From the moment Orville (1871-1948) and Wilbur (1867-1912) Wright put their plane in the air at Kitty Hawk in 1903, the competition to be the first, the fastest, and to fly higher and farther was on. The science of flight—with its corresponding technological, scientific, and military applications—rapidly advanced in the first half of the twentieth century. World War I brought enormous advances in the field of aviation. Pilots took to the air and became heroes to a fascinated public. Men such as the Wright brothers and Charles Lindbergh (1901-1974) were celebrated in books, songs, and films. Women like Elise Deroche (1889-1919), the first licensed female pilot, and Amelia Earhart (1898-1937), the first woman to fly solo across both the Atlantic and the Pacific, were also a part of the excitement surrounding the airplane.

In addition to aviation, twentieth-century scientists and engineers designed vessels that could venture to the absolute heights of the atmosphere and the depths of the sea. In 1931 Auguste Piccard (1884-1963) and Paul Kipfer were the first to reach the stratosphere in a balloon—reaching 51,762 feet (15,781 m) before returning to the Earth's surface. Other adventurers such as William Beebe (1877-1962) and Otis Barton were the first to explore the ocean depths. In 1934 Beebe and Barton took their "bathysphere" to a record depth of 3,028 feet (923 m) to study deep-sea marine life near Bermuda. Later, in 1960, Jacques Piccard (1922- ), son of Auguste Piccard, would pilot his bathyscaphe Trieste, a redesign of his father's balloon gondola, to a record depth of 35,800 feet (10,912 m) in the Mariana Trench, nearly 7 miles (11.3 km) down.

While some twentieth-century explorers set out to unravel Earth's mysteries, others were fascinated by the mysteries of mankind and human civilization. Beginning in 1900, several momentous archaeological expeditions returned libraries of new data and priceless artifacts to museums, universities, and collectors around the world. In 1900 Sir Arthur Evans (1851-1941) began 31 years of systematic excavations of Knossos, the Great Palace of Minos on Crete, originally discovered in 1878. A year later, in 1901, a team of French archaeologists discovered a black stone pillar in Iraq bearing the Code of Hammurabi, one of the earliest known written compilations of law. Then, in 1907, while tracing ancient caravan routes between China and the West, Sir Aurel Stein (1862-1943) uncovered frescoes, statues, and a vast collection of priceless manuscripts in Ch'ien Fo-Tung, the Cave of the Thousand Buddhas. (During the next 25 years, Stein made several more journeys through Central Asian deserts, each producing a rich harvest of archaeological treasures.) In 1911 Yale University professor Hiram Bingham (1875-1956) discovered the ruins of the great Inca city of Machu Picchu in the Peruvian Andes. In 1922 one of the most astonishing archaeological discoveries of all time was made by Howard Carter (1873-1939) and Lord George Carnarvon (1866-1923), who unearthed the tomb of King Tutankhamen, the only tomb of an Egyptian pharaoh to survive essentially intact over the centuries since its closing. A total of 3,500 artifacts were removed from the tomb.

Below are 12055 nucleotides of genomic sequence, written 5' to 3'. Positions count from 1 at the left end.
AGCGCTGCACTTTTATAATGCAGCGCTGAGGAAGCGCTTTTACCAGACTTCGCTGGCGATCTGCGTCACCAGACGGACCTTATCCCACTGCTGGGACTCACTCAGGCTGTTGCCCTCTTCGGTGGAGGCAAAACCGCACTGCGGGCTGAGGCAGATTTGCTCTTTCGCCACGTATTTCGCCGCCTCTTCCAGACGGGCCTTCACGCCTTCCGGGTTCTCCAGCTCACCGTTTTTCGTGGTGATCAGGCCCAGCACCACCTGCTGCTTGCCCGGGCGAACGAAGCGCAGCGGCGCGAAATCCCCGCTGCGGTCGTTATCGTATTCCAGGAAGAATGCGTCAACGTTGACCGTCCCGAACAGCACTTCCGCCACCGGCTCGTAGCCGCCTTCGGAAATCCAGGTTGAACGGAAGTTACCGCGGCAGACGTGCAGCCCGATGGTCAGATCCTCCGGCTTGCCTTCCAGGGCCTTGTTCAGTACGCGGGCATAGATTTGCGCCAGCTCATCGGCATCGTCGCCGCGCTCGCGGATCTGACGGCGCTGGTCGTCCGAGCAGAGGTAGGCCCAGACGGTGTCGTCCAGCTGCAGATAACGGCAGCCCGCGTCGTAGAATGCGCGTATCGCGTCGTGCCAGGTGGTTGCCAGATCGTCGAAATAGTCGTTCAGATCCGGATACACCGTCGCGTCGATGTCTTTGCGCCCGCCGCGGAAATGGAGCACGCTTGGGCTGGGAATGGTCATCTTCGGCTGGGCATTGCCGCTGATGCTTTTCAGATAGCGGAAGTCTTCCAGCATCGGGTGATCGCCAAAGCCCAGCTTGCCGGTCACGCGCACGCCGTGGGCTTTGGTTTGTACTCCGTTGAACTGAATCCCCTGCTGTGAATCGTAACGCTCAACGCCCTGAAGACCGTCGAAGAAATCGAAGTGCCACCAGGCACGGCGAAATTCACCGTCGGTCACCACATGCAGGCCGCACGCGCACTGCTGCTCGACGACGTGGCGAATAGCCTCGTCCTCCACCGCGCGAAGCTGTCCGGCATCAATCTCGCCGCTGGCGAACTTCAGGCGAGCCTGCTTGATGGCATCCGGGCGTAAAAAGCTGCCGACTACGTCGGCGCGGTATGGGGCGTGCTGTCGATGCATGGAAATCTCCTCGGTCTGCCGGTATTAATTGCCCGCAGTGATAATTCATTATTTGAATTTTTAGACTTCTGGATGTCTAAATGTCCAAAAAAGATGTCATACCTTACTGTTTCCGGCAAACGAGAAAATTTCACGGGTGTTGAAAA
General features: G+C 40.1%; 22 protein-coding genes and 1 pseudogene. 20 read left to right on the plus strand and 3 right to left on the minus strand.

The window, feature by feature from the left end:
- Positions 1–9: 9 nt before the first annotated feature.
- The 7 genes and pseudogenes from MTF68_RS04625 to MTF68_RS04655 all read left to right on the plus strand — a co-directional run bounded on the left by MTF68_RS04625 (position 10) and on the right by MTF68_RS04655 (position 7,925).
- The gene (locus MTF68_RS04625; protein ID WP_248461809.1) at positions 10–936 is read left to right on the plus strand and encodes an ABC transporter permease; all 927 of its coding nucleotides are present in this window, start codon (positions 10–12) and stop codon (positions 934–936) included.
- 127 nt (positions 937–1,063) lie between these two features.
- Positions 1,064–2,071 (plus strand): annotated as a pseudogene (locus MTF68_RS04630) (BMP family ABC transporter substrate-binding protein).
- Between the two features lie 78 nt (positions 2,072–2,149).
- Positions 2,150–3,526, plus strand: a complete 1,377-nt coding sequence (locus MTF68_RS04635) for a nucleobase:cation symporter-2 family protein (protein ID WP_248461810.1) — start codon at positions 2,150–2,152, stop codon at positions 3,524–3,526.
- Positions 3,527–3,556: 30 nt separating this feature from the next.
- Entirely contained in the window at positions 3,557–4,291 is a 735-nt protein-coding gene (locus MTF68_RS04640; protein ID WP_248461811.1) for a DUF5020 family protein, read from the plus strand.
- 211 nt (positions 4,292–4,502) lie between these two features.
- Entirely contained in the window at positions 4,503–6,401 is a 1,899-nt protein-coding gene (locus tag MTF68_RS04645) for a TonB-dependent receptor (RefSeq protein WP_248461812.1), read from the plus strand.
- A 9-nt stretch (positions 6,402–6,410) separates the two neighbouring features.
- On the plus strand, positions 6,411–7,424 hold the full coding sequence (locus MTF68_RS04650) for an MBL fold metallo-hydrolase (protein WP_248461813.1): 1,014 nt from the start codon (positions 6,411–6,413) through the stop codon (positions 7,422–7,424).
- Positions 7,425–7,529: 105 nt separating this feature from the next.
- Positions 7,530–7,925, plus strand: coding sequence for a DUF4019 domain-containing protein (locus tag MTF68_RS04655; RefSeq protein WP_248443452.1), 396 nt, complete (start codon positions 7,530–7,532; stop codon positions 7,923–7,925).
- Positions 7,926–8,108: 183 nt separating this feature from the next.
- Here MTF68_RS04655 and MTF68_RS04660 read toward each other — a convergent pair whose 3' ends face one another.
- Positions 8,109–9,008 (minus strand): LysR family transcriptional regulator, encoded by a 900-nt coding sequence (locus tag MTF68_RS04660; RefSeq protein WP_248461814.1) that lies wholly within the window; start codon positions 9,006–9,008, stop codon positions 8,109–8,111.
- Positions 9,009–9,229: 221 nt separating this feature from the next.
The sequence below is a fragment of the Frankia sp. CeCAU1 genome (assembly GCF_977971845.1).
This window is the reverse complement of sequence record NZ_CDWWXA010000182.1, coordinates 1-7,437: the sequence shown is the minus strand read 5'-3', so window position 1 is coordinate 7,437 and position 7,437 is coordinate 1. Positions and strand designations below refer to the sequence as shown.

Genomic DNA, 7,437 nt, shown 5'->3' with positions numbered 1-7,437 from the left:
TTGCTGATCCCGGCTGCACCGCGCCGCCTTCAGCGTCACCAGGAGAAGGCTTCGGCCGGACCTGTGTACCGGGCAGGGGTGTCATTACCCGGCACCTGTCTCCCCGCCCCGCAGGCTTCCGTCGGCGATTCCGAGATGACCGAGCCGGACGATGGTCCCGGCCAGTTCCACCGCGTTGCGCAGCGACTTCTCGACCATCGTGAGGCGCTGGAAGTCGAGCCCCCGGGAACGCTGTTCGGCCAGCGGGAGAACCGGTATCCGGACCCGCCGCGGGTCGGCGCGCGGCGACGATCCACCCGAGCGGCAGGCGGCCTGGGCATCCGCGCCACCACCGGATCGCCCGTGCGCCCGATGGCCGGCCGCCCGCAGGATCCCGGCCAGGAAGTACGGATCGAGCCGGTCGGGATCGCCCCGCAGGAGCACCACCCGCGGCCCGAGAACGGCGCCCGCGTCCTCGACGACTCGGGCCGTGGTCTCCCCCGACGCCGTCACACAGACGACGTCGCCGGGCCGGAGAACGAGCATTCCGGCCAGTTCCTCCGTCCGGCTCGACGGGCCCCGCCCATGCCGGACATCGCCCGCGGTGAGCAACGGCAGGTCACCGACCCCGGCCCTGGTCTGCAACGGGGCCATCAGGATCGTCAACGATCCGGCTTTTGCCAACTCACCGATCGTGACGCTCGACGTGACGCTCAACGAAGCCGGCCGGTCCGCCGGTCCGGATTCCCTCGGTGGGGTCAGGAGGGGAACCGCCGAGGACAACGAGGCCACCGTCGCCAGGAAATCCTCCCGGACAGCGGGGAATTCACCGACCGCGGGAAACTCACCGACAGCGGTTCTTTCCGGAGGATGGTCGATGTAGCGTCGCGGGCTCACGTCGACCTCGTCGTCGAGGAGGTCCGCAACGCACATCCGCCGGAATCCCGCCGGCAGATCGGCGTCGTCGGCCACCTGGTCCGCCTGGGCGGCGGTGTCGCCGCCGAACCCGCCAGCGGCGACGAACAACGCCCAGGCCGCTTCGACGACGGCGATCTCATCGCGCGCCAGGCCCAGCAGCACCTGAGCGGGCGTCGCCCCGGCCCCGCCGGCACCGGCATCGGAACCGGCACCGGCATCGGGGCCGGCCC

Most of the archaeological discoveries of the early twentieth century were made by historians, anthropologists, and archaeologists who had spent years examining the past civilizations for which they were searching. However, in September 1940 four boys exploring caves in the woods near Lascaux in southern France stumbled upon Paleolithic engravings, drawings, and paintings of figures and animals that dated to about 15,000 B.C.. Then, in Jordan in 1947, two young Bedouins looking for a goat accidentally discovered a cave containing the Dead Sea Scrolls, over 800 manuscripts written between 250 B.C. and A.D. 68, perhaps the most important archaeological discovery of the century.

The first half of the twentieth century saw the last of the truly terrestrial explorers. Building on the advancements in technology up to 1950, science fiction became science fact in the later part of the twentieth century as humans finally realized the dream of visiting the Moon. Earth exploration became three-dimensional—into the oceans and skies, under the icecaps, and down into the Earth's crust. Fascinating archaeological discoveries also refocused attention on man's ancient past, the subject of intensive study during the second half of the century. Thanks to the technologies developed in the first half of the century, explorers were able to go where previously only books and dreams could take them. The quest for answers to the last of Earth's mysteries extended to the universe beyond Earth.